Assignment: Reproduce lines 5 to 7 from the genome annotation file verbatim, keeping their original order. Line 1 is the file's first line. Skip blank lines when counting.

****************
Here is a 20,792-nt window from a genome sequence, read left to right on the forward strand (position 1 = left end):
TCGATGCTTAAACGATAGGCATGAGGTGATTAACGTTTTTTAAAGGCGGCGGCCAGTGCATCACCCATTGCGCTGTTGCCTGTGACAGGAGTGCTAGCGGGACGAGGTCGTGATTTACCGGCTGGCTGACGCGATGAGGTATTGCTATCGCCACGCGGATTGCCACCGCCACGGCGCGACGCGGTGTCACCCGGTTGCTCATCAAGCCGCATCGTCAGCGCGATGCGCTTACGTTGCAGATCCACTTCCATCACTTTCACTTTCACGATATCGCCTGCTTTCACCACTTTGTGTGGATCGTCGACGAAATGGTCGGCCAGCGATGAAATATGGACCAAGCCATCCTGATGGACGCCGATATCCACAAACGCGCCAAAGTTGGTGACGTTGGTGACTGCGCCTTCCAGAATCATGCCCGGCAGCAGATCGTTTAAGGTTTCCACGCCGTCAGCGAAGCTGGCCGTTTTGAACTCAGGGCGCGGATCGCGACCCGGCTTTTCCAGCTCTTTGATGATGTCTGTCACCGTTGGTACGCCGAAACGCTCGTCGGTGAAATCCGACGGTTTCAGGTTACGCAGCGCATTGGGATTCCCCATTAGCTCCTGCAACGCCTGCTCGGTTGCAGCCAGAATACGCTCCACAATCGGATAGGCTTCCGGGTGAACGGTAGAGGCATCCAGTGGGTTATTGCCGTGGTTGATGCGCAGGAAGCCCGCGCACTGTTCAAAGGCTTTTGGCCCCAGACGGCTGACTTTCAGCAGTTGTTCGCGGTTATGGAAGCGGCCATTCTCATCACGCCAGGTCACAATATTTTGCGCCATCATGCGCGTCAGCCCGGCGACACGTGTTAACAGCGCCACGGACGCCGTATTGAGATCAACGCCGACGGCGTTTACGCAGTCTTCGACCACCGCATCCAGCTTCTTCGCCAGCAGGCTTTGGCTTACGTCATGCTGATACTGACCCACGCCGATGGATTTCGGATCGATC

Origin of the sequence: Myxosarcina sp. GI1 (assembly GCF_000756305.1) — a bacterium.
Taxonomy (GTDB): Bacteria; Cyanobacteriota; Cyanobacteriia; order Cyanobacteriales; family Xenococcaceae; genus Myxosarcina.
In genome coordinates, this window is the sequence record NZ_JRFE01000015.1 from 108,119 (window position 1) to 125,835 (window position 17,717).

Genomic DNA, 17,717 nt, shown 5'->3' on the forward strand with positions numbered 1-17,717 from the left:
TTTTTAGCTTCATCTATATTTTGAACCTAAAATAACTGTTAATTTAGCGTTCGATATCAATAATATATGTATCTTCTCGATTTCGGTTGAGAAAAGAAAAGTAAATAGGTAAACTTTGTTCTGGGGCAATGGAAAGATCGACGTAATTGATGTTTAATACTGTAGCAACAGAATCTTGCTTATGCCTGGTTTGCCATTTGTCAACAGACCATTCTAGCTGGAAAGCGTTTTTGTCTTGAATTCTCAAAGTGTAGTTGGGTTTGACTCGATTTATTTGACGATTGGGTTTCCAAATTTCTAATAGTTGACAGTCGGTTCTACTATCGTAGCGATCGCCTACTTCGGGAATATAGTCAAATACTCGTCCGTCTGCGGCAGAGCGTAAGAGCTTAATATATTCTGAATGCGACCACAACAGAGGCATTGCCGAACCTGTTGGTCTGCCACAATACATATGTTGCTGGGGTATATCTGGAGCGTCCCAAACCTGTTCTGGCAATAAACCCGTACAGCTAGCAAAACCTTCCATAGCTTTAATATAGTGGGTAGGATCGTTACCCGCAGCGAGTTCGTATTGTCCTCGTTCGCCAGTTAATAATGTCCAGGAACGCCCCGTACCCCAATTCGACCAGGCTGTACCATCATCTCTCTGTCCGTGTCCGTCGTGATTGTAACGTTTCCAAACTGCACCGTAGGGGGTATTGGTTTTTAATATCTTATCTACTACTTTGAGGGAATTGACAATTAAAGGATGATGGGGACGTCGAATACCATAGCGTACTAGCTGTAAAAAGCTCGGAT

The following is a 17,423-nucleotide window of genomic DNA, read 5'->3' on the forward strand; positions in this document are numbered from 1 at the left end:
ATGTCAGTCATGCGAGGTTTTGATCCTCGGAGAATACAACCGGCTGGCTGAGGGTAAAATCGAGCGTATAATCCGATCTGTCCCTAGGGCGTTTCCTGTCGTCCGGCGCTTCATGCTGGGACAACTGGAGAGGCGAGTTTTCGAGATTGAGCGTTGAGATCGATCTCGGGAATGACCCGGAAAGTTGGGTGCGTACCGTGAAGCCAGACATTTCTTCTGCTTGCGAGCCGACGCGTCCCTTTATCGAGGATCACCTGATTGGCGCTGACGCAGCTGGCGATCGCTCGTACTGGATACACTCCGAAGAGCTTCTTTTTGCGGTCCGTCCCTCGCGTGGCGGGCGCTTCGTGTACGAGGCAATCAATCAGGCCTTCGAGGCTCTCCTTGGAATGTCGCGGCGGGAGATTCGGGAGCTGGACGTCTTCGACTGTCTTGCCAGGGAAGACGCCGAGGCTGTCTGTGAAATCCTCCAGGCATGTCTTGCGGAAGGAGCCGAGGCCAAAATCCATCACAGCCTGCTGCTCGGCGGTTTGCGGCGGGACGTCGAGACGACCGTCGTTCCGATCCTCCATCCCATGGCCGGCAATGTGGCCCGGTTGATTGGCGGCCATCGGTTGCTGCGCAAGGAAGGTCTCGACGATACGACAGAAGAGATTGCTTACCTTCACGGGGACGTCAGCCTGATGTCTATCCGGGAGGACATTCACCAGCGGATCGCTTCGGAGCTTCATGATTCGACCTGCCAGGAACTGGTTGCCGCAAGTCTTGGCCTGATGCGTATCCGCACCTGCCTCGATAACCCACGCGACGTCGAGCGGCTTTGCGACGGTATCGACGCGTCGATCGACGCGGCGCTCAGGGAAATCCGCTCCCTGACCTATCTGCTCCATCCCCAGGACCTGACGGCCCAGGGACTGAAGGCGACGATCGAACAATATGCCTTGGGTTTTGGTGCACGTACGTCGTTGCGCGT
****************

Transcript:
In genome coordinates, this window is the sequence record NZ_JRFE01000015.1 from 108,119 (window position 1) to 125,835 (window position 17,717).

Genomic DNA, 17,717 nt, shown 5'->3' on the forward strand with positions numbered 1-17,717 from the left:
TTTTTAGCTTCATCTATATTTTGAACCTAAAATAACTGTTAATTTAGCGTTCGATATCAATAATATATGTATCTTCTCGATTTCGGTTGAGAAAAGAAAAGTAAATAGGTAAACTTTGTTCTGGGGCAATGGAAAGATCGACGTAATTGATGTTTAATACTGTAGCAACAGAATCTTGCTTATGCCTGGTTTGCCATTTGTCAACAGACCATTCTAGCTGGAAAGCGTTTTTGTCTTGAATTCTCAAAGTGTAGTTGGGTTTGACTCGATTTATTTGACGATTGGGTTTCCAAATTTCTAATAGTTGACAGTCGGTTCTACTATCGTAGCGATCGCCTACTTCGGGAATATAGTCAAATACTCGTCCGTCTGCGGCAGAGCGTAAGAGCTTAATATATTCTGAATGCGACCACAACAGAGGCATTGCCGAACCTGTTGGTCTGCCACAATACATATGTTGCTGGGGTATATCTGGAGCGTCCCAAACCTGTTCTGGCAATAAACCCGTACAGCTAGCAAAACCTTCCATAGCTTTAATATAGTGGGTAGGATCGTTACCCGCAGCGAGTTCGTATTGTCCTCGTTCGCCAGTTAATAATGTCCAGGAACGCCCCGTACCCCAATTCGACCAGGCTGTACCATCATCTCTCTGTCCGTGTCCGTCGTGATTGTAACGTTTCCAAACTGCACCGTAGGGGGTATTGGTTTTTAATATCTTATCTACTACTTTGAGGGAATTGACAATTAAAGGATGATGGGGACGTCGAATACCATAGCGTACTAGCTGTAAAAAGCTCGGAT